War is the use of organized military force between states or between peoples in order to achieve political goals. The means can also be financial, for example blocked by the enemy's trade, or psychological. Armed conflicts where the number of combat-related deaths amounts to at least 1,000 during a year are considered war by the Uppsala Conflict Data Program. A war that is going on between parties in the same country is called a civil war. Acts of war at sea are called wars.
According to democratic peace theory, two democracies have never been at war with each other.
The definition varies by what qualifies some armed conflicts as war, and some does not. Among other things, it has been proposed that the armed conflict in which more than 1,000 combatants die in battle for a year should be considered a war. However, there is no formal requirement for a declaration of war for a war permit to be considered to exist.
The previous practice of states declaring war on each other disappeared in connection with the creation of the UN Charter when war was in principle banned and where the person declaring war was considered to have started the war. Since 1945, no official declarations of war have been issued anywhere in the world, despite the fact that there have been more than 300 armed conflicts. Peace is an older Swedish word for state of war in an area. Big riots and small riots are two occasions during the 18th century when Finland, at that time part of Sweden, was occupied by enemy Russian troops.
A state of war was formerly considered to arise only between fully free, in fact independent of each other, no states subject to a common higher authority. Combatants were then these states and members of the armed forces of these states. The concept has expanded during the latter part of the 20th century. Regular troops are almost always supported by members of guerrilla movements or civilian populations who spontaneously oppose occupation through subversive activities, such as sabotage, and these are in some cases counted as combatants. The wars of liberation against the colonial powers have usually been waged by guerrilla and subversion. It happens that guerrilla warfare has elements of terrorism, that is, it includes attacks that take place without regard to innocent civilians. A company or trading company per se cannot be considered a warring party. When the British East India Company waged war, its right to do so could only be regarded as a right delegated to it by the Government of the United Kingdom. Fighting between political parties within the same state produces a state of rebellion, with the party, which does not hold government power, being considered rebellious, but can not establish an actual state of war, as long as the opposing parties have taken and retained their possession and organized actual power in different parts of the geographical area of the state, in which case each party can, as a warlord, claim to be treated according to the law of war.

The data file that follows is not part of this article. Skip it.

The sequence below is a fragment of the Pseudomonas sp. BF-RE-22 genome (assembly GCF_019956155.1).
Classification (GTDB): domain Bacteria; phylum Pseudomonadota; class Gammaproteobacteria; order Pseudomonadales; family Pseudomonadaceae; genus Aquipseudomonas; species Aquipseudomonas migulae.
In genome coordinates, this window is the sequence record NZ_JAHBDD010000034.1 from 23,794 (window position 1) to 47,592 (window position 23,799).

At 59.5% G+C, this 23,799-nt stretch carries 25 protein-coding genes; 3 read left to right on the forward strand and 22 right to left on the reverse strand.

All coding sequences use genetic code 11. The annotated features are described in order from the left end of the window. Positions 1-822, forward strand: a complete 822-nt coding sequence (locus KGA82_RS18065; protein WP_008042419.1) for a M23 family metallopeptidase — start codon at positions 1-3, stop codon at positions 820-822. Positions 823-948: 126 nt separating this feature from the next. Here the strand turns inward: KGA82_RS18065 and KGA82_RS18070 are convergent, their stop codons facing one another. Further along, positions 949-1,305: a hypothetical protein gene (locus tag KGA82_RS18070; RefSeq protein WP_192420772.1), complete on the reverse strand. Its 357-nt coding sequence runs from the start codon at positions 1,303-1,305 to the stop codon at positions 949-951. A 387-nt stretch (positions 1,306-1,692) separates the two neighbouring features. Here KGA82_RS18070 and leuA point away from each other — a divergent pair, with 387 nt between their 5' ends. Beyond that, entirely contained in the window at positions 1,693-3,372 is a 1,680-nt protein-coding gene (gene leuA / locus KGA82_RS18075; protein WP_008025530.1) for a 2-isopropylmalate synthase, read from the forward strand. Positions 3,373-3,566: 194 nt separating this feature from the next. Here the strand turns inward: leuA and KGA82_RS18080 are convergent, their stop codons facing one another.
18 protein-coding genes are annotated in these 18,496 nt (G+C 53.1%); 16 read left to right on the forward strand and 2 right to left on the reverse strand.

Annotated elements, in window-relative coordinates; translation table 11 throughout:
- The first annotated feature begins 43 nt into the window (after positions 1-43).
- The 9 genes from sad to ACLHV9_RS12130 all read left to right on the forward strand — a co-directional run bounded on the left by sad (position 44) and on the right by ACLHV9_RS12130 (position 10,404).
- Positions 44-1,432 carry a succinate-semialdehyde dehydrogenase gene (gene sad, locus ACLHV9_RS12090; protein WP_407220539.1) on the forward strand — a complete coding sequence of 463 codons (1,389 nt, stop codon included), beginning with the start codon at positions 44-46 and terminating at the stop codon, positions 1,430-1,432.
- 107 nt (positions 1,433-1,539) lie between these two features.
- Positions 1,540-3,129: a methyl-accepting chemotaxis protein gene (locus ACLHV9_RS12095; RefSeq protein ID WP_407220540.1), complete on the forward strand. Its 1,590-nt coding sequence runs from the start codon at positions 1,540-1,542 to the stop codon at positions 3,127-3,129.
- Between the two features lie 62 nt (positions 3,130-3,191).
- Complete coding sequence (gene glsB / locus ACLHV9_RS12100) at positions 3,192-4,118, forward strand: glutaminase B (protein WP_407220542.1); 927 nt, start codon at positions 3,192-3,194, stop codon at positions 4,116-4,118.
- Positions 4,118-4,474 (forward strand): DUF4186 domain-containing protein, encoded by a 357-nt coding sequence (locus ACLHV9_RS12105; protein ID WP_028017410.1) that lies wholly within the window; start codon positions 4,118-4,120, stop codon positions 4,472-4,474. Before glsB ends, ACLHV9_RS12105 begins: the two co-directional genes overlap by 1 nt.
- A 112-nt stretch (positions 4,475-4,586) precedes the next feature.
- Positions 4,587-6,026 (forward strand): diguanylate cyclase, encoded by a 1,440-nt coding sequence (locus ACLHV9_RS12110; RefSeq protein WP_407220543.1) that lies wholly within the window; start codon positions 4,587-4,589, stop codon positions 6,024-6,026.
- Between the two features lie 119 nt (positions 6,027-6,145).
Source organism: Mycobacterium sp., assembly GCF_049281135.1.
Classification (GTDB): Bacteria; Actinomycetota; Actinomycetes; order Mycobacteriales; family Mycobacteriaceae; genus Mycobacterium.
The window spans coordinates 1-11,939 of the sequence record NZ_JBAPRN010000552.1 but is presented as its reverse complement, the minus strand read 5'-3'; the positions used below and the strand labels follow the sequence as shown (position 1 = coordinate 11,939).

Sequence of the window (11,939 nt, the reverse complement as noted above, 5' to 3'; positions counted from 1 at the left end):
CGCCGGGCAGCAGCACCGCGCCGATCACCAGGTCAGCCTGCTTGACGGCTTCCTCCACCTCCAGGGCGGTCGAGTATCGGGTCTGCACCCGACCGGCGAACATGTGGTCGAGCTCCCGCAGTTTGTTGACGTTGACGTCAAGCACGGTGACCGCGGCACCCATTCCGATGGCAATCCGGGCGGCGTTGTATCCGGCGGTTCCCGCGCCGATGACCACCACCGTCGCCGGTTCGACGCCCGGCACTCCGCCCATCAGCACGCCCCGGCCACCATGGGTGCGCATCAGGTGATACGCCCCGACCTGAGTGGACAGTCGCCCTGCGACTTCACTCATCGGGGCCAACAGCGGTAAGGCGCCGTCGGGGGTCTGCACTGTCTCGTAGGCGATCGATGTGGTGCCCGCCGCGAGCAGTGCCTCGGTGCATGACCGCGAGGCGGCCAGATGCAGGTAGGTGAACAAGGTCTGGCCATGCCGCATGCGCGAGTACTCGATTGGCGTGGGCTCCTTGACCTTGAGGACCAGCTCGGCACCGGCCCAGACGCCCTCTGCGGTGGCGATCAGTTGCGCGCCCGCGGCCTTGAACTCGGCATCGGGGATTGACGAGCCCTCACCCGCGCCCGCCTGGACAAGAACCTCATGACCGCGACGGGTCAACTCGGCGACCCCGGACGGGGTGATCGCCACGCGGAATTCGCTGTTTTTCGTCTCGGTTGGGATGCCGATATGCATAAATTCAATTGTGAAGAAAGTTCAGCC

A civil war is a large enough armed conflict fought by organized groups within the same country that seek to seize power in either part of the country or the entire region. It could also be an attempt to change the government's policy.
International law regulation
Since war is a remedy from the point of view of international law, one has to distinguish the violence that is committed, as well as those that occur in the forced legal use of government bodies, from violence committed by individuals and in the name of murder, manslaughter, assault, robbery are punishable. This remedy should be carefully determined for both the warring parties and the procedure to be followed.
In the conduct of war, the warring parties are bound by certain generally accepted rules of international law. After the Second World War and the founding of